originally published August 20, 2012

So I was watching Sharktopus, the exquisitely awful Sci-Fi Channel film, when I began to contemplate the legal ramifications of the story. Not so much what should happen to the evil science-guy who unleashes the shark-octopus hybrid into the world – I didn’t really care about that. But what if Sharktopus was a citizen? What, specifically, could he be charged with in each attack? Most importantly, how can I tie this film into the fact that today’s topic is on a piece of English law?

My example will come from the following scene:

In this scene, pirate radio personality Captain Jack, played with subtlety and biting intensity by Los Angeles radio personality and galaxy-renowned podcaster Ralph Garman, is hauled into the water by a Sharktopussian tentacle and presumably either devoured or left to digest in Sharktopus’s gut, Sarlacc-style.

What if Captain Jack had survived? What if he had been hauled off to a hospital, only to die because of some other cause? Would Sharktopus still be liable for Jack’s demise? Could this have led to a sequel?

The case of R v. Jordan, which came before English courts in late 1955, may provide an answer. It started in Hull, when three American Air Force members (neither their ranks nor jobs are listed here, so I’ll just assume they were pilots) got into a fight in a local pub. I believe the scene looked something like this:

One of the pilots – we’ll call him Maverick – stabbed a man named Beaumont. Another of the pilots – let’s call him Iceman – suggested that they run, but the third pilot (Goose) did the responsible thing and elected to deliver Beaumont to the nearest hospital. This is where things went wrong.

Maverick’s stab wound had pierced Beaumont’s intestine in two places. Those wounds were treated, after which the doctors prescribed a dose of terramycin (an antibiotic) in order to prevent infection. Beaumont happened to have one of those finicky bodies that doesn’t get along well with terramycin. The antibiotic caused Beaumont to experience an adverse reaction, which is a pleasant, clinical way to say that his body began to eliminate poop like a downward-facing, unpleasant smelling version of Old Faithful.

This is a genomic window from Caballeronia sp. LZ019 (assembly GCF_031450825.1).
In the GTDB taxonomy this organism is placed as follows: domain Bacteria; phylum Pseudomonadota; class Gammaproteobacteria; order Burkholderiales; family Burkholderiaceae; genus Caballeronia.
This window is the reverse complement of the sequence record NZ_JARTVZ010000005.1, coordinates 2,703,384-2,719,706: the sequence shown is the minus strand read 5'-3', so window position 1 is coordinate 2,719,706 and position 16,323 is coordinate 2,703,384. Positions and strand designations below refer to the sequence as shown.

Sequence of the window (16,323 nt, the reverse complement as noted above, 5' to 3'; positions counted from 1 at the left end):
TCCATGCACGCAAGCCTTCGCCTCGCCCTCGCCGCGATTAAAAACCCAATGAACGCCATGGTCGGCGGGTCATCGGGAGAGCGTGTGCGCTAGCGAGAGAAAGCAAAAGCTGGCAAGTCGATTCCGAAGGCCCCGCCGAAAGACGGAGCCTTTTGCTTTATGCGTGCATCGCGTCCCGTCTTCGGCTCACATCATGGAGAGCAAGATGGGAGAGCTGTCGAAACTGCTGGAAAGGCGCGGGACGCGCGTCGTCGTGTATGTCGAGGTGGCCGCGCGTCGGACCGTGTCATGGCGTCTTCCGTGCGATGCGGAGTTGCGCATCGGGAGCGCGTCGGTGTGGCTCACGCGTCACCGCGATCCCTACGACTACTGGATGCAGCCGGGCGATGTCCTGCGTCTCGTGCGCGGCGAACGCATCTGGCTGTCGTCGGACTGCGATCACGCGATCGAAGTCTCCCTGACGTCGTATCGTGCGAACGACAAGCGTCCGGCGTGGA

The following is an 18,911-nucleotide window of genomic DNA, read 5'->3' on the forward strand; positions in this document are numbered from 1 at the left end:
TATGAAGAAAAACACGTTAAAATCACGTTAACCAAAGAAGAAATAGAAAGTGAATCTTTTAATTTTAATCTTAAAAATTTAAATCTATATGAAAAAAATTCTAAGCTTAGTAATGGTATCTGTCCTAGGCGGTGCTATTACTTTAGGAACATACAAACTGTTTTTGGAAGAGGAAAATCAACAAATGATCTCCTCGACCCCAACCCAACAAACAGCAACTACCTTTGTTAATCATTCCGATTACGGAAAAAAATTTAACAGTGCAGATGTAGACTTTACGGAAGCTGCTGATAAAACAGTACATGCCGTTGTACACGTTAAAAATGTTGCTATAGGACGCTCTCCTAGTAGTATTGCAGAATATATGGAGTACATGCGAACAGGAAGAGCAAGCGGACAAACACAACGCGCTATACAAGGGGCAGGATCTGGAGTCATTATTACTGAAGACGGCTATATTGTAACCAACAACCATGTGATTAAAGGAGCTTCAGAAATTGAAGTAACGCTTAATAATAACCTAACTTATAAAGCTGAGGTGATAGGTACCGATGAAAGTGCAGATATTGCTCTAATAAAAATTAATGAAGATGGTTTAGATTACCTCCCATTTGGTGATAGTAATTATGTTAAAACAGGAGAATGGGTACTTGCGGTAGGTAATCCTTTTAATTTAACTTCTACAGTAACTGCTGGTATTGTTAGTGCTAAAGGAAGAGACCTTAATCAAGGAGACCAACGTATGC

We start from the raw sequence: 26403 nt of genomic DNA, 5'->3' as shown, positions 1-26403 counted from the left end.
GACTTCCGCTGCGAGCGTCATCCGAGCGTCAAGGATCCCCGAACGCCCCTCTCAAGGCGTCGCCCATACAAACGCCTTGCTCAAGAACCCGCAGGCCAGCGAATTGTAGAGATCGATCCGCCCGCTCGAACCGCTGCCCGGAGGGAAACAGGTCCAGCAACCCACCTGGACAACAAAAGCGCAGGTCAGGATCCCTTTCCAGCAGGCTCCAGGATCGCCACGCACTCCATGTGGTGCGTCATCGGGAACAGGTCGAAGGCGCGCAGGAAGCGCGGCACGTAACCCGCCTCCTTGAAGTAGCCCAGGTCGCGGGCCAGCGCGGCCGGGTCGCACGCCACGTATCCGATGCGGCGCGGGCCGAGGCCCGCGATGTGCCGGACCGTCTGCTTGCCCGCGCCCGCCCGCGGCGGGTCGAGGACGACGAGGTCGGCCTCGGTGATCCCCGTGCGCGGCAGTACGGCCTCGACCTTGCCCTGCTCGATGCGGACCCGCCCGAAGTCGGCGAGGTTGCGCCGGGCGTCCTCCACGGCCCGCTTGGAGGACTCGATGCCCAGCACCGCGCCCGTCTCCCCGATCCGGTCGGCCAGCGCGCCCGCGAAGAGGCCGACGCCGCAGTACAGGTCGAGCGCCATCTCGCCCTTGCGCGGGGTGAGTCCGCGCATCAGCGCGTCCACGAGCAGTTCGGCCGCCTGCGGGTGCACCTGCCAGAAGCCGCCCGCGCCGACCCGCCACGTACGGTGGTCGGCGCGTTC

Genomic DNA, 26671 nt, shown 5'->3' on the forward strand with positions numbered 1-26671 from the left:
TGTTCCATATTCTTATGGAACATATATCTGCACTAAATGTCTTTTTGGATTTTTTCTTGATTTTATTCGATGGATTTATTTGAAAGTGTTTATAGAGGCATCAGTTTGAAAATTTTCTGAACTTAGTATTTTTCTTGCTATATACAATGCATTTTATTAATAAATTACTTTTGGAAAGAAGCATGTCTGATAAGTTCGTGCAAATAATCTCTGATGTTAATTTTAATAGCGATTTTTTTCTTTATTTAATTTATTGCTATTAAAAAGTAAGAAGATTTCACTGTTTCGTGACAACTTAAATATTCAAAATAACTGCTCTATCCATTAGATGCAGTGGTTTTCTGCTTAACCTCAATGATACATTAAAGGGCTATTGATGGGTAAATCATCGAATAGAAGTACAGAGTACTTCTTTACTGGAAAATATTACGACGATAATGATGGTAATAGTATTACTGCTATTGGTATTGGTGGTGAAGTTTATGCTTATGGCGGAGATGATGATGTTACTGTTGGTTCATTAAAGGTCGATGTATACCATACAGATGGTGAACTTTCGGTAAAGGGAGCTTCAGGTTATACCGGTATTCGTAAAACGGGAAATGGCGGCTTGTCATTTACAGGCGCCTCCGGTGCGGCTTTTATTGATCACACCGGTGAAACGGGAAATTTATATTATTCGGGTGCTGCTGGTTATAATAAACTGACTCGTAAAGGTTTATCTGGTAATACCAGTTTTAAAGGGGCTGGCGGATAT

No problem, the doctors simply stopped the flow of terramycin. The next day, a different doctor was on duty. He felt that Beaumont needed some terramycin so that his wounds – which were now healing – wouldn’t get infected. Beaumont died.

The case went to court, and it was determined that, despite the fact that Maverick’s blade may have initially sent Beaumont to the hospital (“buzzing the tower” of Beaumont’s mortality, if I may be permitted to carry this just one step too far), the injuries he’d inflicted were on the mend, and he was not ultimately responsible for Beaumont’s demise.

Maverick celebrated with his friends in standard Air Force fashion – with an oily, shirtless, slightly homo-erotic game of beach volleyball.

Unfortunately for those stab-happy Yanks who hope to jet over to England and follow in Maverick’s footsteps, it isn’t always a matter of hoping the hospital messes up and takes the brunt of the blame. More often than not, that won’t happen. Allow me to call upon another example, that of R v. Cheshire, to demonstrate.